Information and facts about mobile marketing, advertising, social media, smartphones and the ever growing mobile internet.
By now, you know that running anti-virus software is essential for protecting your computer against spyware, phishing scams and unsafe websites. Even Mac users are aware that they too are vulnerable to malware. But did you know that you need to protect yourself from hidden dangers on social networks as well?
Not only are there viruses, trojans and worms in cyberspace, there are hackers looking for clues to your identity — clues that can be used to steal your passwords, similar to what happened to a journalist from Wired Magazine last month.
It’s called “social engineering,” and Carol Carpenter, executive vice-president and general manager for Trend Micro’s consumer division, says hackers are using social networks like Facebook to get personal information from you. Your maiden name or even your pet’s name could help hackers gain access to something important, like a bank account.
Trend Micro’s Titanium Internet Security 2013 is a software designed to protect against hidden dangers in the things people do online the most, including “checking email, surfing the web and using social networks to keep up with family and friends,” says Carpenter.
Social networking security is built into the antivirus software. It scans for potentially malicious links on Facebook, Twitter, Google+, LinkedIn and even Pinterest. That way, you’ll know if the link associated with your friend’s status update about a new diet plan really is a scam site.
If the link on your Facebook page appears red, that means it’s malware or dangerous, and you shouldn’t click. Yellow means think twice or proceed with caution, and green means go, have a good time.
The software will also scan your privacy settings to let you know if you’ve unknowingly exposed yourself to any threats. For instance, a quick scan of my Facebook page let me know that all my posts are set to public by default; that’s alright with me since I accept subscribers. But many parents will want to know if their child’s settings aren’t set to ”friends only.”
The privacy scan gives advice on sharing practices, but Carpenter still recommends open communication between parents and children. Parents need to teach their kids good social etiquette, as well as safety, online — the same way they teach them how to carefully cross the street and not to talk to strangers.
Other parental options include Online Guardian, which monitors your kids’ behavior on social networks. There’s no need to friend them, but you can set an alert so that you’ll be notified if certain words, like “gun,” appear in any text.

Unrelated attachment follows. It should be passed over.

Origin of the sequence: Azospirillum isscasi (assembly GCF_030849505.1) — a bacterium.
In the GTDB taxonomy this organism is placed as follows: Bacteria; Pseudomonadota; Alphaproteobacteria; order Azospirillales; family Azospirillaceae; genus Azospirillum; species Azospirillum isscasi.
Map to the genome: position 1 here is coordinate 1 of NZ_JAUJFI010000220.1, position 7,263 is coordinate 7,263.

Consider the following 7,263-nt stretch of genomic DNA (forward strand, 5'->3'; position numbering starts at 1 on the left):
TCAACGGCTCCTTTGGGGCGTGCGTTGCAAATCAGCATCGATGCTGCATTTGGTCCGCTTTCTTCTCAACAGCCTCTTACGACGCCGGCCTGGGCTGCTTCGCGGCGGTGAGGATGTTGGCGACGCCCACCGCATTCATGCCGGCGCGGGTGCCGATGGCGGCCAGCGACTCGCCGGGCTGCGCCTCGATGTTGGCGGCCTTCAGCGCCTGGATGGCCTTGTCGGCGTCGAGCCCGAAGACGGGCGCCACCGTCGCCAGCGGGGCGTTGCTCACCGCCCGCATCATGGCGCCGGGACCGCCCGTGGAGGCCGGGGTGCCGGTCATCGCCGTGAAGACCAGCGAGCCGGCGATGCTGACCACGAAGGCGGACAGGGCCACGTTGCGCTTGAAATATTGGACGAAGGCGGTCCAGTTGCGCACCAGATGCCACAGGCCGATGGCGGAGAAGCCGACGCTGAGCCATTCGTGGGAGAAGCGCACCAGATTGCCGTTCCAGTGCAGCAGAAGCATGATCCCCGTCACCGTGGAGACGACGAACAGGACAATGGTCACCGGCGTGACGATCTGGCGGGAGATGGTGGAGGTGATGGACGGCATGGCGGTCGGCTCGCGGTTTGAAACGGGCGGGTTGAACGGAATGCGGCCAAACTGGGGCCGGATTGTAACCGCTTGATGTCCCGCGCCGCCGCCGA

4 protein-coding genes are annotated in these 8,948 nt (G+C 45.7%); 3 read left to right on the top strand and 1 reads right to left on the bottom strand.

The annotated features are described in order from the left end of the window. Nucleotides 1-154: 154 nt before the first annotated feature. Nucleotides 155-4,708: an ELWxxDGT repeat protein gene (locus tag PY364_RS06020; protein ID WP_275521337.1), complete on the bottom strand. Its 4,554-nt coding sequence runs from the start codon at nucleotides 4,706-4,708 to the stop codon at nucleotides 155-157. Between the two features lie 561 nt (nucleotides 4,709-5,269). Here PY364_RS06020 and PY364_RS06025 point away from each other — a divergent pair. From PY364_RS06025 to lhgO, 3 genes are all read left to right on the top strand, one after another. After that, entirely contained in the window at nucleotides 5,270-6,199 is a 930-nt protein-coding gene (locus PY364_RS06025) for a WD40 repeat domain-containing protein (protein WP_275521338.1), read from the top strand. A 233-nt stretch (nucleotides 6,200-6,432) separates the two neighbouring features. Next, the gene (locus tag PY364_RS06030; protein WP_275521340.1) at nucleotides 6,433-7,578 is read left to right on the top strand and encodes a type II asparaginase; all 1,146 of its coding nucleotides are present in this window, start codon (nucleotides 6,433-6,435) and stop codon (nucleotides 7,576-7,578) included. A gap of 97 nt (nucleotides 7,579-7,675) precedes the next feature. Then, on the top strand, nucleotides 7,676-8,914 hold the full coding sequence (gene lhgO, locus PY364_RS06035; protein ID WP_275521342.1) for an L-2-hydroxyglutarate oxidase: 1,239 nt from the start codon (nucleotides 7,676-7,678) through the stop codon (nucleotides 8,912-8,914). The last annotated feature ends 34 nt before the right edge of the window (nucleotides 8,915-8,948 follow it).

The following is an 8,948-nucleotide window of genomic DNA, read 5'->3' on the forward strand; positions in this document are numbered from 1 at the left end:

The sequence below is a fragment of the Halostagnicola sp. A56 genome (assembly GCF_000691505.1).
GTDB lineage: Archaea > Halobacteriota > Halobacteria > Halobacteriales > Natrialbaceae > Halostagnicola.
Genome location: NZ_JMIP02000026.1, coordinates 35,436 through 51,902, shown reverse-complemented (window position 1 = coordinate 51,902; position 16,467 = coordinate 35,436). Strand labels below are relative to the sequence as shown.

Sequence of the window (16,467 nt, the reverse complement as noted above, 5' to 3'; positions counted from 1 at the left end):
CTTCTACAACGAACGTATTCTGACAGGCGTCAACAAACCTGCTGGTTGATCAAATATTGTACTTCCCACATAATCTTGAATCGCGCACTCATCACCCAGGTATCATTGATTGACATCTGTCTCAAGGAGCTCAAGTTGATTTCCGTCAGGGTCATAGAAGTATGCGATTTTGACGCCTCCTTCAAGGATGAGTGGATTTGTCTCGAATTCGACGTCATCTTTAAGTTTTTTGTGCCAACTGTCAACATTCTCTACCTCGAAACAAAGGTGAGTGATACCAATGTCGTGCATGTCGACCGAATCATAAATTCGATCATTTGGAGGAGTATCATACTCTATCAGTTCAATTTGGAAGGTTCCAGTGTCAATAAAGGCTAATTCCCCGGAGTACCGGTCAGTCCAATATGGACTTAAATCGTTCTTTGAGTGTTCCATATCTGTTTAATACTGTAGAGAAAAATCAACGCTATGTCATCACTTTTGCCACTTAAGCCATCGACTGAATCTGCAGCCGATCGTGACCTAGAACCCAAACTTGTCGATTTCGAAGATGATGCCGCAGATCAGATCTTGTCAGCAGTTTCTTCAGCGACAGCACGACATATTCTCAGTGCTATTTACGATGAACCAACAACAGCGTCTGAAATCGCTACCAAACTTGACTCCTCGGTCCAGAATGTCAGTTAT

There are other software options out there, but parents looking to keep an eye on their kids’ safety will find these tools easy to use and informative.
And they’d be right to keep watch. According to Trend Micro’s Annual Consumer Security survey of 1,000 computer users, 20% of consumers reported that while on a social networking site, they clicked a link that posted things to their wall that they didn’t want shared. What’s more, nearly half don’t change their privacy settings more frequently than every six months, and 35% infrequently or never check their privacy settings.
The survey also found that 60% of consumers share information — such as their birth date, hometown and pet names — on social networking sites that could lead to identity theft.
Check out the infographic for more survey findings.
Source: Mashable.com, TrendMicro
Complaints about limited, expensive and choppy Wi-Fi are widespread among frequent flyers, but what about other mobile and tech services on planes and at airports?
FlightView, the company behind mobile apps that track real-time flight information, polled 2,600 travelers on what they want on-the-go while in-the-air.
Unsurprisingly, the survey revealed that 69% were unsatisfied with in-flight Wi-Fi, while 58% felt that wireless was sub-par at airports.
Along with better access to the web, travelers polled wanted updates on their flight statuses while waiting to board and after the first leg of a connecting flight.
For more results, check out the infographic.
What mobile- or tech-related services do you want most on a plane or at the airport?